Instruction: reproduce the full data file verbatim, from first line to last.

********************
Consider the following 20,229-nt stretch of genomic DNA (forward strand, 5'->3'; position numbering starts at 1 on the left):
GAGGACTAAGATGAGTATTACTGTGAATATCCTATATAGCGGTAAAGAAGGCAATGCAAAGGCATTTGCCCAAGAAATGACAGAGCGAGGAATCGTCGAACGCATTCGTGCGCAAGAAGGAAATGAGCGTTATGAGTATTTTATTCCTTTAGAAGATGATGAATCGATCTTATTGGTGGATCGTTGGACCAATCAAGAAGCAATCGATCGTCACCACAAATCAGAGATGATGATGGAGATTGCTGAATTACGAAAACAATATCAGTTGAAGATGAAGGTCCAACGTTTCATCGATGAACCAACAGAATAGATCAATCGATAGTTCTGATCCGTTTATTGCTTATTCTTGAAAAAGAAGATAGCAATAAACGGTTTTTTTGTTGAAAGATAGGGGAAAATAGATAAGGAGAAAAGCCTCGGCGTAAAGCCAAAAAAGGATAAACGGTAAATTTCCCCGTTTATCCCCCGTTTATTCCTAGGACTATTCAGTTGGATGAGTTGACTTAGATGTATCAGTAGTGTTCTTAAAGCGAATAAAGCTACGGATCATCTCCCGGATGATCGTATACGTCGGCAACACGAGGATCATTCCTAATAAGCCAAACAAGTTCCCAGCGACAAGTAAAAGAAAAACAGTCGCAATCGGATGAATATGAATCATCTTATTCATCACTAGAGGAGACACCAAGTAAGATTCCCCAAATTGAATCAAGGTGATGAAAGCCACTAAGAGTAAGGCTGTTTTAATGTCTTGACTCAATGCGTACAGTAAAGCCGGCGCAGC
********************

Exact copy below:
Consider the following 20,229-nt stretch of genomic DNA (forward strand, 5'->3'; position numbering starts at 1 on the left):
GAGGACTAAGATGAGTATTACTGTGAATATCCTATATAGCGGTAAAGAAGGCAATGCAAAGGCATTTGCCCAAGAAATGACAGAGCGAGGAATCGTCGAACGCATTCGTGCGCAAGAAGGAAATGAGCGTTATGAGTATTTTATTCCTTTAGAAGATGATGAATCGATCTTATTGGTGGATCGTTGGACCAATCAAGAAGCAATCGATCGTCACCACAAATCAGAGATGATGATGGAGATTGCTGAATTACGAAAACAATATCAGTTGAAGATGAAGGTCCAACGTTTCATCGATGAACCAACAGAATAGATCAATCGATAGTTCTGATCCGTTTATTGCTTATTCTTGAAAAAGAAGATAGCAATAAACGGTTTTTTTGTTGAAAGATAGGGGAAAATAGATAAGGAGAAAAGCCTCGGCGTAAAGCCAAAAAAGGATAAACGGTAAATTTCCCCGTTTATCCCCCGTTTATTCCTAGGACTATTCAGTTGGATGAGTTGACTTAGATGTATCAGTAGTGTTCTTAAAGCGAATAAAGCTACGGATCATCTCCCGGATGATCGTATACGTCGGCAACACGAGGATCATTCCTAATAAGCCAAACAAGTTCCCAGCGACAAGTAAAAGAAAAACAGTCGCAATCGGATGAATATGAATCATCTTATTCATCACTAGAGGAGACACCAAGTAAGATTCCCCAAATTGAATCAAGGTGATGAAAGCCACTAAGAGTAAGGCTGTTTTAATGTCTTGACTCAATGCGTACAGTAAAGCCGGCGCAGC